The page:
In “Reading Lucy” by Jennifer Egan, an essay published in the book “Brooklyn Was Mine” on January 2008, Egan writes about a young woman named Lucille Kolkin who lived during World War II. Lucy was very much in love with her husband Alfred Kolkin that was serving in the war so she felt that she had to do something as well to help out the country. She worked at the Brooklyn Navy Yard, a hard job for even a male to do but she was a strong woman that was more of a leader than a follower. The whole story is based on the letters that her husband wrote to her and the letters that she wrote back. Egan told the story as if she was present at the time these letters were being sent back and forth so she related to Lucy as if she was her friend.

  19. hmoller says:

    In “Reading Lucy” by Jennifer Egan, a essay published in “Brooklyn was mine” on January 2008. Egan writes about letters she has read written by Lucille Kolkin and how she makes a strong connection with a lucy. Although both are from different time periods Egan mentions she has formed a “powerful friendship”. They were so alike that they both shared some common quality’s including a “to-do list” when looked at both they were very similar as if they were the same person. Egan’s attraction to the letters was so great she was disappointed when she read the last letter and even considered to contact Lucy’s relatives stating “I found myself contemplating tracking down some of her living relative.” This shows that no matter if your of the same age or totally different eras there is always a connection you can make like Egan made with Lucy.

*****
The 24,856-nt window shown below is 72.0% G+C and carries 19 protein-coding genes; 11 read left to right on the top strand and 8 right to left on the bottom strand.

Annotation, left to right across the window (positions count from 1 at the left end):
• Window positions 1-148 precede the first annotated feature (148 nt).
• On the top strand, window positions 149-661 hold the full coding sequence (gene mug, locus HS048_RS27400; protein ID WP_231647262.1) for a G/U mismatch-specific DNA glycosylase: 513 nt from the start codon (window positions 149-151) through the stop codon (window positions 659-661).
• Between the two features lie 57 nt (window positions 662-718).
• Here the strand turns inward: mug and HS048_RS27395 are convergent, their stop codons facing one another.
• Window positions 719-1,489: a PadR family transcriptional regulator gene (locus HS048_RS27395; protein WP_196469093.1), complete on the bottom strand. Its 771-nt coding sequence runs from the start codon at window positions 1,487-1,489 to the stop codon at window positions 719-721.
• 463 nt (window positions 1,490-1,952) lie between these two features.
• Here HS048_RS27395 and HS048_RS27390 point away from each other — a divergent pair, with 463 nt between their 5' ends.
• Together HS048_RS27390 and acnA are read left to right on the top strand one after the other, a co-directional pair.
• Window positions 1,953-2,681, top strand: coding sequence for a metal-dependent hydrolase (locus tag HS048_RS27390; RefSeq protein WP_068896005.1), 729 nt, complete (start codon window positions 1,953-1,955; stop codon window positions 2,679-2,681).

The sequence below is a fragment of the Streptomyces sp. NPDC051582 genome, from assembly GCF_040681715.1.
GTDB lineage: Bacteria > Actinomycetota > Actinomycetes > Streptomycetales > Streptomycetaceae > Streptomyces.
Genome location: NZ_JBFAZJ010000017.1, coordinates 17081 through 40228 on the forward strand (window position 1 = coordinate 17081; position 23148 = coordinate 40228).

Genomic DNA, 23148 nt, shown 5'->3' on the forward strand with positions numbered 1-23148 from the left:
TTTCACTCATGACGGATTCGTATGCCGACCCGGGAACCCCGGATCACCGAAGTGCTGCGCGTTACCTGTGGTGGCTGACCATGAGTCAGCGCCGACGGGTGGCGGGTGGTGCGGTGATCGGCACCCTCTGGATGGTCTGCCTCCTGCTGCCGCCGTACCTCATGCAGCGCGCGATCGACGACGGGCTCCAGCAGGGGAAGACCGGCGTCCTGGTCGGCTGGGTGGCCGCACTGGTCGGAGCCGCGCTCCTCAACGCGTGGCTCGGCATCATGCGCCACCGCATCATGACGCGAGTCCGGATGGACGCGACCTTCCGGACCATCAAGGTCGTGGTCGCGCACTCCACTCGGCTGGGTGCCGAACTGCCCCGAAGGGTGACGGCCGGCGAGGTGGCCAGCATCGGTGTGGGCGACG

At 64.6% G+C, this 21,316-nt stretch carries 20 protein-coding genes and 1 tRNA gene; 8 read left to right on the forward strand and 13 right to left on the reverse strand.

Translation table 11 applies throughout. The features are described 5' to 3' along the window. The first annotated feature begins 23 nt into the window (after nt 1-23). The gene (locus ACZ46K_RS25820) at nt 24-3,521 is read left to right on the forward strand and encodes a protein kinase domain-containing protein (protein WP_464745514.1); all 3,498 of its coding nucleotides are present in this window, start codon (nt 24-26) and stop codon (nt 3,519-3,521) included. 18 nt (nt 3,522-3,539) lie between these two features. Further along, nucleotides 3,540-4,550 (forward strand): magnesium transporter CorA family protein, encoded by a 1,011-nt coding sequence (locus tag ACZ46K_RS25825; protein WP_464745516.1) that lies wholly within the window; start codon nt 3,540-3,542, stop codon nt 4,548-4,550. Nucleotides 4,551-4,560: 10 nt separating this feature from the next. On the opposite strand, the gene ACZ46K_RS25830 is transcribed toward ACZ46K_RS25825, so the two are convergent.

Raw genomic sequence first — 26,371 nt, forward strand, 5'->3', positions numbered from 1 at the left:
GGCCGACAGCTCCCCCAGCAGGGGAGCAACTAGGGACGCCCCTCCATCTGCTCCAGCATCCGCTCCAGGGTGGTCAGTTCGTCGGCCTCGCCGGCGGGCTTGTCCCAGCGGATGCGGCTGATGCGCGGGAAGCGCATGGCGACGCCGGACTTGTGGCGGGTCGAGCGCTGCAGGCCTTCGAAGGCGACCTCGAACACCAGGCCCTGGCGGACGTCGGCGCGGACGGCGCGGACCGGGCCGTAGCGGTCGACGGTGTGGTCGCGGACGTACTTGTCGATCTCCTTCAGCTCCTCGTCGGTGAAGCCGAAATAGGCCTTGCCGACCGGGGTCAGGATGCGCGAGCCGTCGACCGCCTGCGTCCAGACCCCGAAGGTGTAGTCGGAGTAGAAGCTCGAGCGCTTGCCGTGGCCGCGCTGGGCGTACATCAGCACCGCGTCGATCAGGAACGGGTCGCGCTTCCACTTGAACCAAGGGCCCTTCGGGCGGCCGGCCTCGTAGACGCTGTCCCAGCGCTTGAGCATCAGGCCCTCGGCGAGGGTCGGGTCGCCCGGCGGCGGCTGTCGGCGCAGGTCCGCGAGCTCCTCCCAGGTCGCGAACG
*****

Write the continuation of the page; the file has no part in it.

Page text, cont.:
20. Isaias G. says:

    In “Reading Lucy” by Jennifer Egan, an essay that was published in Brooklyn Was Mine, Egan details her experience while visiting the Brooklyn Historical Society and reading the letters of Lucille (Lucy) Kolkin. As Egan is reading the letters between Lucy and her husband, she begins to form a “brief, powerful friendship” (p.21) with Lucy. This connection becomes so deep that she “sometimes, while crossing or jogging over the Brooklyn Bridge, I (Egan) would actually see Lucy”, though she had passed away in 1997. Egan’s purpose in writing this essay was to demonstrate how the past can still allow us to connect with it, and, in many ways, impact our lives.

  21. Miguel says:

    In “Reading Lucy” by Jennifer Egan, an essay published in Brooklyn Was Mine. Egan writes about her encounter with some of the documents at the Brooklyn Historical Society. She describes to the reader how she formed a “powerful friendship” with fellow Brooklynite Lucille Kolkin, whom she met while conducting research about the Brooklyn Navy Yard. Egan immediately paints an image that the two were actual friends who did in fact meet; as she put it “Lucy and I spent a couple of hours together at the Brooklyn Historical Society every Wednesday and Friday… I say two months, but in Lucy’s life time it was actually five”. Egan continues by revealing some of Lucy’s personal notes and letters to her beloved Alfred. The letters ranged from her work at the Brooklyn Navy Yard as a mechanic, her social life, but mainly directed towards her husband Alfred. All this documentation of Lucy, a World War 2 era women left a profound impression on Egan. She found her self admiring Lucy more, and her strong women character. Of all that Egan loved about Lucy, what was most interesting to her was the connection between the two. She felt “In some ways our worlds felt close together: we walked the same streets…Like me…”, and asked herself even the simplest things “Who was this women whose to-do list looked so much like mine”. There was a point in which Egan was desperate to meet Lucy when she said “…if I could yank, her physically, from her time into mine”, and when the time came when Lucy’s letters where less she began to wonder not who is this women, but what her life was after the letters stopped till the time she died.